Abbie makes an excellent point on it the ongoing discussion of the Nisbet/Mooney paper: just how often do scientists get an opportunity to discuss their work to the public, anyway?
I have a few simple points to make.
1. Why are scientists being told so often that they’re bad at communicating? Because, like, we aren’t. Most scientists are awesome at communicating, just not on the terms dictated by Fox News.
Try grabbing some random person and telling them that they are expected to do a one hour presentation to an auditorium of 90 people on some specific, complex subject…tomorrow. Most will freak out — it’s the #1 example of social anxiety. That, however, is routine for your average college professor. Not only do we do it all the time, we enjoy it, especially if the subject is something we think is important. We also won’t waste the listener’s time with platitudes and filler—we’ll sit down and dig up real information on whatever we’re discussing.
I’m in a profession where I’m expected to get up in front of a large audience and talk formally and at length on complex subjects several times a week. I do not have a speechwriter; I have to generate my own analyses and explanations, and it’s not as if I give the same speech time after time. I teach 18 year olds. Now I know different professors have different styles and levels of effectiveness, and my own lectures vary in quality … but really, how many professions out there demand that kind of frequent exercise of rhetoric and public speaking? Why are we being singled out as a target for accusations of incompetence at communication? Why am I going along with it? I’m beginning to feel that we are currently the target of some malicious framing.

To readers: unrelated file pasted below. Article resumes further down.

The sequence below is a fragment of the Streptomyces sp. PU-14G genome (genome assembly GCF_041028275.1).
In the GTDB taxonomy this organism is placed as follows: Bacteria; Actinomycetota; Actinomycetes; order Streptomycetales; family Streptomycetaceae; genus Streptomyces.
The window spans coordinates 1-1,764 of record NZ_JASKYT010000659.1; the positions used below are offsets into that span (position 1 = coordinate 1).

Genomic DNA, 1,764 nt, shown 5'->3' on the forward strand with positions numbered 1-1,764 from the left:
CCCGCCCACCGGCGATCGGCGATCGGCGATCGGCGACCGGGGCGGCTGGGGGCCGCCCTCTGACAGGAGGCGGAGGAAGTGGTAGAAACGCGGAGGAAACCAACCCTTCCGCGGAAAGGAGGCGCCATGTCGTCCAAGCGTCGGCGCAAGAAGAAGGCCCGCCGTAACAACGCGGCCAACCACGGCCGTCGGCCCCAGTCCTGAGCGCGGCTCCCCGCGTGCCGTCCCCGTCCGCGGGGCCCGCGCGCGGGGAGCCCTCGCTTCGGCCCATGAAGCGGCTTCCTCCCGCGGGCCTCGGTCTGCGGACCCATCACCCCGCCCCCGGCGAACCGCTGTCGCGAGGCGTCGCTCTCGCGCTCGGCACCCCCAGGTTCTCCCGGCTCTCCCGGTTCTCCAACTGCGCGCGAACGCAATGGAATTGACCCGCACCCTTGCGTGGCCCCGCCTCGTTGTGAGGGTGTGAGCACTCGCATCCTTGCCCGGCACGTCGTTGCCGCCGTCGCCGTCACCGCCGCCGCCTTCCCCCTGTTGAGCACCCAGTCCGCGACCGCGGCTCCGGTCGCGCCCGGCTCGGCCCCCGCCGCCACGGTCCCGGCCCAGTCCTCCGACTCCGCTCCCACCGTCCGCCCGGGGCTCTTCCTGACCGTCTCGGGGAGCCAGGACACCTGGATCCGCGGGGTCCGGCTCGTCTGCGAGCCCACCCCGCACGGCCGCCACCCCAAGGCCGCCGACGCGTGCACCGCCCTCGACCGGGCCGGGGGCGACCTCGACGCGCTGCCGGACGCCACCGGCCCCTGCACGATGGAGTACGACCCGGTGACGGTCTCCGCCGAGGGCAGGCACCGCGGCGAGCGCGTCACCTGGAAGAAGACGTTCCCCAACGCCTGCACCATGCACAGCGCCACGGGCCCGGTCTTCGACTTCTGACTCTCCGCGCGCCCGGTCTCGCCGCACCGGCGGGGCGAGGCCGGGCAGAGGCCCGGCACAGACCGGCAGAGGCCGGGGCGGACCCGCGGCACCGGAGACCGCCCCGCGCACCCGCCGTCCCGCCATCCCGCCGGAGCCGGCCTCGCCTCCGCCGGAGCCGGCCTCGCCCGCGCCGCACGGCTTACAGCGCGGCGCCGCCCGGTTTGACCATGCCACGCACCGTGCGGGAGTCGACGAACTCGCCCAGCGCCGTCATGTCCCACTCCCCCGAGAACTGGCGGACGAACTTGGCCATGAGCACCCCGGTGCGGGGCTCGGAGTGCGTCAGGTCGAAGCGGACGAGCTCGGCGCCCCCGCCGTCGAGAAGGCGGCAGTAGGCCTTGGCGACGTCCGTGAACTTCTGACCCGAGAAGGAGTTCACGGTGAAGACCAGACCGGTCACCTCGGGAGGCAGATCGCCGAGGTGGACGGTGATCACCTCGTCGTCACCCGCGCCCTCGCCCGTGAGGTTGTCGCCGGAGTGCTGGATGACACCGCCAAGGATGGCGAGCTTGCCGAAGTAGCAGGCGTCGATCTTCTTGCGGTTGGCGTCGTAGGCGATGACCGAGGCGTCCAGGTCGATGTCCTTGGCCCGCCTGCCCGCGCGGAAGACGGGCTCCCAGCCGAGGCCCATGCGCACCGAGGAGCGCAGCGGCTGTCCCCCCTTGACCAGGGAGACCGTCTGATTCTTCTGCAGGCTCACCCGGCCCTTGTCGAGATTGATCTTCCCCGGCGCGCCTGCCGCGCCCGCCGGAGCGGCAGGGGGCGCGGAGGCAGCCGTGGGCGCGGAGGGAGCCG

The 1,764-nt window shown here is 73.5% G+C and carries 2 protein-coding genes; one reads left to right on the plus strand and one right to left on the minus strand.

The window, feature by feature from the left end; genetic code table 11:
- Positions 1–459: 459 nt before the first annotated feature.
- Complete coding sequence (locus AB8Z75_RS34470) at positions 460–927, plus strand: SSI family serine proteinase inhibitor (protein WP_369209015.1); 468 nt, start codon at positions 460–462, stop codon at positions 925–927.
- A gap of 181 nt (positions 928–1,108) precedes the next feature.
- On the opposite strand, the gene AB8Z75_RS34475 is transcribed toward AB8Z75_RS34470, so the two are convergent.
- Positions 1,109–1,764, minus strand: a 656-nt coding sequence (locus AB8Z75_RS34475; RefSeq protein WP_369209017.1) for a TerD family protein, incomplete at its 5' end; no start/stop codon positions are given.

The problem isn’t that we’re bad at communicating. It’s that we’ve got people telling us to take our complex subject and squeeze it into a 15-second soundbite. While they’re at it, maybe they should also tell us to do it while standing on our head and juggling monkeys, so they could tell us we suck at that, too. Of course we aren’t going to look good when you try to shoehorn our expertise into a medium inappropriately. I bet da Vinci was a crappy tap-dancer, too.
2. Blame the media. Slamming the scientists is the wrong thing to do when the flaws are obvious and elsewhere.
Now we may suck at giving the attention-grabbing 15-second sound bite, but that’s not what we do. We are experts at explaining complex subjects which do not fit into the format expected of television news, but hasn’t everyone noticed that television news is utterly useless at transmitting substantive information? Instead of complaining that our culture’s class of experts at technical subjects aren’t sufficiently pithy for a dumbed-down, low-bandwidth, superficial medium, why aren’t we fastening the blame on the media for inappropriately using our experts’ talents?
Look at your television. Check out Fox, MSNBC, CNN, ABC, NBC, CBS. How many scientists do you see? And don’t tell me it’s because we demand more than a few seconds for a soundbite; those stations will give plenty of indulgence to a Deepak Chopra on medicine or a Glenn Beck on global warming. How much time does Rush Limbaugh get on radio to just talk and talk and talk? My cable provider has dedicated several channels to non-step vacuous garbage: try watching a few minutes of the Trinity Broadcasting Network sometime. Am I supposed to believe that Paul Crouch and Benny Hinn are instinctive masters of ‘framing’?